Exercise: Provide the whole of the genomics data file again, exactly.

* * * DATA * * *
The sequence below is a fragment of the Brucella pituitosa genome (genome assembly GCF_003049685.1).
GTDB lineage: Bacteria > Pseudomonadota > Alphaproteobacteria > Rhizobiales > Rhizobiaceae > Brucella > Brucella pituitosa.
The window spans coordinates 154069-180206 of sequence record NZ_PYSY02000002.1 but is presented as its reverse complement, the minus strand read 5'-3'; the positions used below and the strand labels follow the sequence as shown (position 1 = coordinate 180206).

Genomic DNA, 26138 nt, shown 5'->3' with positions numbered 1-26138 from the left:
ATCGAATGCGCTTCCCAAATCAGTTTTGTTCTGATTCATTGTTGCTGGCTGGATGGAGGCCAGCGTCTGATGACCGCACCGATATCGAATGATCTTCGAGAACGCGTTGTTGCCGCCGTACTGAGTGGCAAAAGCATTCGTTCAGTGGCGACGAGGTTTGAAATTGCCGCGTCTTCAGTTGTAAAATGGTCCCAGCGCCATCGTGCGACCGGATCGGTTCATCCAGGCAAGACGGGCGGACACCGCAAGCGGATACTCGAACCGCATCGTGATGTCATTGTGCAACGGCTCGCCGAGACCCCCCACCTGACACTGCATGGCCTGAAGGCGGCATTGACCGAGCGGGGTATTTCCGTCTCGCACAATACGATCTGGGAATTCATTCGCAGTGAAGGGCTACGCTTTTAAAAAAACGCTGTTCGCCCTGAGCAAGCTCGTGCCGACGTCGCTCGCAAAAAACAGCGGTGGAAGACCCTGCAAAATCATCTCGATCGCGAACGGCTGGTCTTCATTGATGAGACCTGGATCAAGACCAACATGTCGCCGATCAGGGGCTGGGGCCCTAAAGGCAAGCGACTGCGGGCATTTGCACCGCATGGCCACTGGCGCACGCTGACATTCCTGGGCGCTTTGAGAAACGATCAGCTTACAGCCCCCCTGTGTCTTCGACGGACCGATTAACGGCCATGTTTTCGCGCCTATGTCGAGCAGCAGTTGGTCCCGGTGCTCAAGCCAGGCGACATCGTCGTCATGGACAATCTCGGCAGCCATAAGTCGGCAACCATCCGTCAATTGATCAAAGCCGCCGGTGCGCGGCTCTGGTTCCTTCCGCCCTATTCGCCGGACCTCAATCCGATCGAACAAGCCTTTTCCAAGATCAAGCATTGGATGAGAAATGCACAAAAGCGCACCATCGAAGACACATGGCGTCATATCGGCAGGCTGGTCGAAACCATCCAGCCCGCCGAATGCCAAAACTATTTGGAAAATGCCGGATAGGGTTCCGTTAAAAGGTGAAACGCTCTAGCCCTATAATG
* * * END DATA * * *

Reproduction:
The sequence below is a fragment of the Brucella pituitosa genome (genome assembly GCF_003049685.1).
GTDB lineage: Bacteria > Pseudomonadota > Alphaproteobacteria > Rhizobiales > Rhizobiaceae > Brucella > Brucella pituitosa.
The window spans coordinates 154069-180206 of sequence record NZ_PYSY02000002.1 but is presented as its reverse complement, the minus strand read 5'-3'; the positions used below and the strand labels follow the sequence as shown (position 1 = coordinate 180206).

Genomic DNA, 26138 nt, shown 5'->3' with positions numbered 1-26138 from the left:
ATCGAATGCGCTTCCCAAATCAGTTTTGTTCTGATTCATTGTTGCTGGCTGGATGGAGGCCAGCGTCTGATGACCGCACCGATATCGAATGATCTTCGAGAACGCGTTGTTGCCGCCGTACTGAGTGGCAAAAGCATTCGTTCAGTGGCGACGAGGTTTGAAATTGCCGCGTCTTCAGTTGTAAAATGGTCCCAGCGCCATCGTGCGACCGGATCGGTTCATCCAGGCAAGACGGGCGGACACCGCAAGCGGATACTCGAACCGCATCGTGATGTCATTGTGCAACGGCTCGCCGAGACCCCCCACCTGACACTGCATGGCCTGAAGGCGGCATTGACCGAGCGGGGTATTTCCGTCTCGCACAATACGATCTGGGAATTCATTCGCAGTGAAGGGCTACGCTTTTAAAAAAACGCTGTTCGCCCTGAGCAAGCTCGTGCCGACGTCGCTCGCAAAAAACAGCGGTGGAAGACCCTGCAAAATCATCTCGATCGCGAACGGCTGGTCTTCATTGATGAGACCTGGATCAAGACCAACATGTCGCCGATCAGGGGCTGGGGCCCTAAAGGCAAGCGACTGCGGGCATTTGCACCGCATGGCCACTGGCGCACGCTGACATTCCTGGGCGCTTTGAGAAACGATCAGCTTACAGCCCCCCTGTGTCTTCGACGGACCGATTAACGGCCATGTTTTCGCGCCTATGTCGAGCAGCAGTTGGTCCCGGTGCTCAAGCCAGGCGACATCGTCGTCATGGACAATCTCGGCAGCCATAAGTCGGCAACCATCCGTCAATTGATCAAAGCCGCCGGTGCGCGGCTCTGGTTCCTTCCGCCCTATTCGCCGGACCTCAATCCGATCGAACAAGCCTTTTCCAAGATCAAGCATTGGATGAGAAATGCACAAAAGCGCACCATCGAAGACACATGGCGTCATATCGGCAGGCTGGTCGAAACCATCCAGCCCGCCGAATGCCAAAACTATTTGGAAAATGCCGGATAGGGTTCCGTTAAAAGGTGAAACGCTCTAGCCCTATAATG